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Editorial: The Next Great War

The prophets are busy with their prophesying. The same folk who for years have been telling us that the way to ensure peace was to be prepared for war, and who for long have iterated and reiterated the idle phantasy that the very development of the instruments of destruction had abolished the danger of a world wide war by making war too hideous for advanced peoples to tolerate, utterly oblivious to the fact that they have backed the wrong horse every time, now behold in war new hope of eternal peace. This time it is the smashing of Prussian militarism which is to draw every savage tooth and cut every bloody claw, the wide world over, and confer upon this blood-soddened planet surcease from the agony and waste and weariness of war.

We know that, so far was it from being true that to be armed to the teeth was any guarantee of peace, that it was only while the nations were unprepared for war that peace reigned. We know that, so far was it from being true that the development of the instruments of destruction had rendered war too awful for advanced peoples to contemplate, that among the teeming millions of the most advanced races of the earth the greatest triumphs of the engines of butchery were received with the greatest joy. Three torpedoes send fifteen hundred stout and gallant seamen to their graves, and a nation laughs; the guns of British warships kill "fifteen hundred Germans in their trenches in thirty minutes," and half a continent applaud; a single French shell strikes a regiment dead by sheer shock, it is reported, and the most advanced of nations only fear that the report is too good to be true. There is not one of the nine belligerent races, but would hail with acclamations of joy the advent of some new agent of slaughter that would enable their side to mow down men, not by regiments, but by armies.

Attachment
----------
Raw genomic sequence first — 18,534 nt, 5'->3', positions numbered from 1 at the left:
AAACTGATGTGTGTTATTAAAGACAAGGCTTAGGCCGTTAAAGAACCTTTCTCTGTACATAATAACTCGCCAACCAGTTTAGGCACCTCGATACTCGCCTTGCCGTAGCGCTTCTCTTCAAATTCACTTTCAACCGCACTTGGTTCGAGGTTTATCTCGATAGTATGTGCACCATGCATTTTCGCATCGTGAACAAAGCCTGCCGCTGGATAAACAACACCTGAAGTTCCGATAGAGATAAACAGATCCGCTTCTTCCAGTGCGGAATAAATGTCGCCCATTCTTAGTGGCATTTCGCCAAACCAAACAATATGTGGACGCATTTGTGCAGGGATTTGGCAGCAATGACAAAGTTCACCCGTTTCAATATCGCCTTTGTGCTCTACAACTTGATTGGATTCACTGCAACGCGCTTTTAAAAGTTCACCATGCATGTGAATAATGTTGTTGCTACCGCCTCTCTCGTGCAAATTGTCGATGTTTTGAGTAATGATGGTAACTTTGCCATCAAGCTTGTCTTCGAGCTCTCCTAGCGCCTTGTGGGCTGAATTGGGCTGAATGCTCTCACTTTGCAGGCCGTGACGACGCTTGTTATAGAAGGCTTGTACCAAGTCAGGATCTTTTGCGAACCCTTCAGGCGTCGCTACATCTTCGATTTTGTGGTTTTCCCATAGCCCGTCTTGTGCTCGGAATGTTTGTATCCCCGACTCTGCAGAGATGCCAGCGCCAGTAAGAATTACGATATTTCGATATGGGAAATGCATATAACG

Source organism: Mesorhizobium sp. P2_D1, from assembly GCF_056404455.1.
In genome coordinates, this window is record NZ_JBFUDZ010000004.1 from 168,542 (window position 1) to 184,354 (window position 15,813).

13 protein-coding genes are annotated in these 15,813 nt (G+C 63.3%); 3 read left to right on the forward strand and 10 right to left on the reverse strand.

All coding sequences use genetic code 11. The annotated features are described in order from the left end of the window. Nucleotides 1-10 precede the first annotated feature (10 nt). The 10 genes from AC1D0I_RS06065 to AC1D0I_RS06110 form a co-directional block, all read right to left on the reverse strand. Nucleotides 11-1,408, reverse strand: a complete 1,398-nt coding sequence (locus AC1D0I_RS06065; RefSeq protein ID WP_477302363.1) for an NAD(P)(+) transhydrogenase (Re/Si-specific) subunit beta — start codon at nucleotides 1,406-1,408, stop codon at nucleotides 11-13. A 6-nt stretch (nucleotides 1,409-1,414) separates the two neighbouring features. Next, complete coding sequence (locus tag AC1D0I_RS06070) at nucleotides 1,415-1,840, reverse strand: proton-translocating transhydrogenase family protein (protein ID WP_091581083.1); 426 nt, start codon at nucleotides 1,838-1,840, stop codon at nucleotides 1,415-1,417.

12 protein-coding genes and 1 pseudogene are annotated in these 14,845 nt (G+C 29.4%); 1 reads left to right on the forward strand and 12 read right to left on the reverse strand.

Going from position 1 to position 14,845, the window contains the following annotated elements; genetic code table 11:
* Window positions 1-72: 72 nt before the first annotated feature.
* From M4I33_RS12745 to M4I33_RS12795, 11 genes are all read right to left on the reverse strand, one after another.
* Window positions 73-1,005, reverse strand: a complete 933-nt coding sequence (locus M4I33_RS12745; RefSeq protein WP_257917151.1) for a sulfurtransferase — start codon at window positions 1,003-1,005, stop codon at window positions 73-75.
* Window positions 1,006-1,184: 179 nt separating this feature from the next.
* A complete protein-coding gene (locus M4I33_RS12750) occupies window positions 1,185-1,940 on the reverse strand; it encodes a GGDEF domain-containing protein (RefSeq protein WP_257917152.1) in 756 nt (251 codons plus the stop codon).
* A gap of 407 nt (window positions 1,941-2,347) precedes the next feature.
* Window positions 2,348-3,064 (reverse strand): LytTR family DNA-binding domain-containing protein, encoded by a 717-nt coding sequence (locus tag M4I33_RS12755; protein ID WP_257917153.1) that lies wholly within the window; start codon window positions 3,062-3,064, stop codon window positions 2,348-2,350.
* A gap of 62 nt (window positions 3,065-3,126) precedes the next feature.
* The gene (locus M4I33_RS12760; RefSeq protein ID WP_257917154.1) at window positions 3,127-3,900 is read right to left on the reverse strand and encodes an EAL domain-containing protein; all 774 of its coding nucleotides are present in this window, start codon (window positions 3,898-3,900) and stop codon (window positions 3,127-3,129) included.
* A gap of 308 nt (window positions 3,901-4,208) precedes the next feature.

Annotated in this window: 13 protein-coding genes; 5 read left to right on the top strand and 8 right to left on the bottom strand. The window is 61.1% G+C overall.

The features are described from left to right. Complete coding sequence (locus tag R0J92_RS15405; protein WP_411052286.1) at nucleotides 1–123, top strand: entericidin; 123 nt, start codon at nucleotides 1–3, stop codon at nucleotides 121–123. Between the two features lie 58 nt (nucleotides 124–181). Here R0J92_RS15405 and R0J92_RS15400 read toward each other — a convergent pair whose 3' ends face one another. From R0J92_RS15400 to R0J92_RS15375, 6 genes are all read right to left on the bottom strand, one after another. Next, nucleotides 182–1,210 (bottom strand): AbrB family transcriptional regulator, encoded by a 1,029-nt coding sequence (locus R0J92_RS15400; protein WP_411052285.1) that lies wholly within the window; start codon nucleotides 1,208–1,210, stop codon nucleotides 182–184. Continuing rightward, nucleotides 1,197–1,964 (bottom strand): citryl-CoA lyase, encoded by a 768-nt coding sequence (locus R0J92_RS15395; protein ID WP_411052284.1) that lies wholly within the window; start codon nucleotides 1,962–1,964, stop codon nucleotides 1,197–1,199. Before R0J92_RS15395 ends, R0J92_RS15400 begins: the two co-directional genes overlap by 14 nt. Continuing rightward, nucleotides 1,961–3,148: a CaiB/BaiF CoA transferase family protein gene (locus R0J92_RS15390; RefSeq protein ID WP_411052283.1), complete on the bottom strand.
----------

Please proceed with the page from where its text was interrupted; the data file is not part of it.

The claims that peace was to come through armaments no sooner prove themselves to be ludicrously false than we are told that peace is to come through war. Prussian militarism is to fall, and after that all the swords are to be beaten into plough-shares, and all the bullets cast into printers' letter for the advancement of culture, and all the Tommies turned into tinkers and tailors and raisers of Ostend rabbits and spring onions. And there is to be no more war, and no more iron crosses, and no more wooden ones. So they say who know all about it.

The Socialist, however, knows better. He knows that Prussian militarism has been and is nothing more than the force instrument by means of which German capitalists calculate to win and maintain a preferential place in the world's markets for the products of her factories. The bellicose trait in the make-up of the Kaiser and his militarists, and the remnants of feudalism which still attach to German institutions (to the confusion of many British pseudo-Socialists, who claim that "the German capitalists have yet to win their emancipation") are simply superficialities which are useful to the German capitalists. They mean about as much as the feudal remnants which remain in this country; and, like these latter, they are permitted to remain because, so far are they from indicating that the capitalists have not won their emancipation, that they are only instruments in capitalist hands to prevent the working class from gaining theirs.